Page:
For 37 years, Doug Callahan helped form the minds of young people around the central Missouri area. As scout executive for the Great Rivers Council of Boy Scouts of America for 20 years, he taught life, survival and leadership skills.
Now, he turns to a new chapter. Callahan, 59, became the new president of Father Tolton Catholic High School on Tuesday. In the new role, he will be able to use the skills he learned from Boy Scouts executive leadership to expand the school’s reach and fundraising.
In a way, it’s familiar territory for Callahan: He has been a vocal proponent of the school’s creation.
“When I first moved to Columbia 20 years ago, I came here with the Boy Scouts and obviously noticed that Columbia didn’t have a Catholic high school,” he recalled.
He talked to others in the community to see if there was a demand for a Catholic school, added his voice to the number of people asking for the school and helped volunteer during fundraisers to raise money for the school. In 2011, the school opened its doors to the first class of students. Among the first students to graduate from the school was Callahan’s daughter, Megan.
“My son was already too old and missed the window,” Callahan said. “So, I really wanted a Catholic high school for my daughter because I graduated from one, and my wife graduated from Bishop DuBourg High School in St. Louis.”
When his daughter graduated in 2014, there were 17 students in her class. Today, the school has an average class size of around 60.
Callahan plans to help the school continue to grow in the community. He added that he wants to get more volunteers involved. The more volunteers, he said, “the more things we can do.”
Jay Burchfield, president of Father Tolton’s advisory council, is hoping Callahan can keep the growth trend going.
“We’ve been building the school, the community, the culture, everything — he’ll continue the great work that started eight years ago,” Burchfield said. “Doug will be able to keep broadening our reach in the community: public awareness, both within the Catholic community and the community at large.”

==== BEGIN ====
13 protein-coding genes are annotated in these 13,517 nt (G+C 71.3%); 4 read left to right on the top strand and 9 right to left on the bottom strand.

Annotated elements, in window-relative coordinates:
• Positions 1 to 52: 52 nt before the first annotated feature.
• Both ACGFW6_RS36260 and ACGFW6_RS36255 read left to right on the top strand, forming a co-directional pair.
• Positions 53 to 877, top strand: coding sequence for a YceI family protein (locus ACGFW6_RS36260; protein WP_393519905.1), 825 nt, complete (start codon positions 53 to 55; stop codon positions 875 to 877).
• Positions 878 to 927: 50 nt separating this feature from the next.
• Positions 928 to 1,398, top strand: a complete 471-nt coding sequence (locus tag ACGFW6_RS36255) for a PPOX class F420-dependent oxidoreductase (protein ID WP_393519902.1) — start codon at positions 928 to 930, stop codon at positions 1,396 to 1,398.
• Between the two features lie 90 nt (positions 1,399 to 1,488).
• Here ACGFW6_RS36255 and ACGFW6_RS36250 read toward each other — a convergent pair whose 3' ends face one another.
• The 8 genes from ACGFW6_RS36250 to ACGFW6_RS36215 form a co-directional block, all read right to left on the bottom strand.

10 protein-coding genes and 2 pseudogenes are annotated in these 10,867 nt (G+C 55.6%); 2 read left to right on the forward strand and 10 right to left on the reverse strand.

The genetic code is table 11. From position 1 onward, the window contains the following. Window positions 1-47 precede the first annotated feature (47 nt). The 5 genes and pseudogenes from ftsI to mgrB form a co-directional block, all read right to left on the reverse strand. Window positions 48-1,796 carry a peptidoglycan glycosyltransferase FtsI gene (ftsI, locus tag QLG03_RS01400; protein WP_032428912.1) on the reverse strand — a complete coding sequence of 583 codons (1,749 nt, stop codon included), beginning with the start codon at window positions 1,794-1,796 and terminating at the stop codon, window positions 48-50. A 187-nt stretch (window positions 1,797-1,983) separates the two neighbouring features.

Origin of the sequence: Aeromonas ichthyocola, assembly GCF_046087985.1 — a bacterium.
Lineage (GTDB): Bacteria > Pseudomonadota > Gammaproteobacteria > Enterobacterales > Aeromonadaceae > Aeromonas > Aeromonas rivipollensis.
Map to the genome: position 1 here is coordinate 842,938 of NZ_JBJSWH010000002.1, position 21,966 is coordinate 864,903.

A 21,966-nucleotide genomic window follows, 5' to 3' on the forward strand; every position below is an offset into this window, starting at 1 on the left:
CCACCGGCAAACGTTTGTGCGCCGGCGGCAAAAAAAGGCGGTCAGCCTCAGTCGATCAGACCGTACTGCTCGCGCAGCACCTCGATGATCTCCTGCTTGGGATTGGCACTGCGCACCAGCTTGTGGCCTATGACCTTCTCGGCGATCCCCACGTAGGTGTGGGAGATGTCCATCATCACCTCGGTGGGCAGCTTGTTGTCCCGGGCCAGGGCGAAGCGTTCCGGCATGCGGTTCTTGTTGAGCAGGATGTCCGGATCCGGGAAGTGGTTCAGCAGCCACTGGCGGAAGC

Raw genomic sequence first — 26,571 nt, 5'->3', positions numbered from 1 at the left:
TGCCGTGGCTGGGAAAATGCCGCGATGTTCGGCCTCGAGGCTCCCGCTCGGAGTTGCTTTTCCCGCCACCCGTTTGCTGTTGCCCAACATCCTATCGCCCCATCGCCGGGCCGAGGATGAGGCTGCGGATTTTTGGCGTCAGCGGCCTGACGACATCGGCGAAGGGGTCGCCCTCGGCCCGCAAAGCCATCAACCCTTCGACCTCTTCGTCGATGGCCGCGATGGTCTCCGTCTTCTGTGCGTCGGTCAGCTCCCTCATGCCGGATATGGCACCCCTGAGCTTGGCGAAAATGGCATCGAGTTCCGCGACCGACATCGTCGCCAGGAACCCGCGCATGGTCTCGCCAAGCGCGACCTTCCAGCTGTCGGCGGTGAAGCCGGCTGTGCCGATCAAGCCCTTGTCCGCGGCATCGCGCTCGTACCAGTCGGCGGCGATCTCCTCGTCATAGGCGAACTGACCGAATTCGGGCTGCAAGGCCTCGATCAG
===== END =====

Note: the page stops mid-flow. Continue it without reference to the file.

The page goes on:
Callahan’s “wealth of knowledge” about Boone County and the local Catholic community was a big factor in his selection, said Kenya Fuemmeler, interim superintendent for Catholic Schools for the Diocese of Jefferson City. His history as “a vibrant member of the Columbia Catholic community was really important to us in the hiring process,” she said.
Those who have worked with Callahan say he has demonstrated his skills as a leader who consistently strives to make organizations better.
Richard Mendenhall, president of the Boy Scouts of America’s Great Rivers Council, remembered a time when Callahan asked scouts and leaders what they thought of their experience at camp. Even when some comments were critical, Mendenhall said, Callahan “took it in stride.”
“I saw...when they were criticizing something, they weren’t ugly or anything of that nature,” said Mendenhall. “And I know he [Callahan] put it in his head on how we needed to improve.”
Even though he’s moving into a leadership post at a school he helped create, leaving his last job was emotional for Callahan.
“He literally had tears in his eyes when he was telling me that he was going to leave the scouts and take this position at Father Tolton,” Mendenhall said. But he added that the new job engages many of Callahan’s passions. “Doug has been very much involved in the church and is very religious, and is very committed to everything that he gets himself involved in.”
Callahan said he did not plan on leaving Boy Scouts of America until age 65, but when Tolton’s interim president Deacon Dan Joyce left, “I had a lot of people start asking me, recruiting me and praying for me,” he said.
“The pressure kept mounting, and I’ve loved Father Tolton from the beginning, so I started praying about it,” he added. “And the bishop called,” he said, referring to Shawn McKnight, who heads the Diocese of Jefferson City. “It was pretty much a done deal.”
Supervising editors are Kathy Kiely and Hannah Hoffmeister.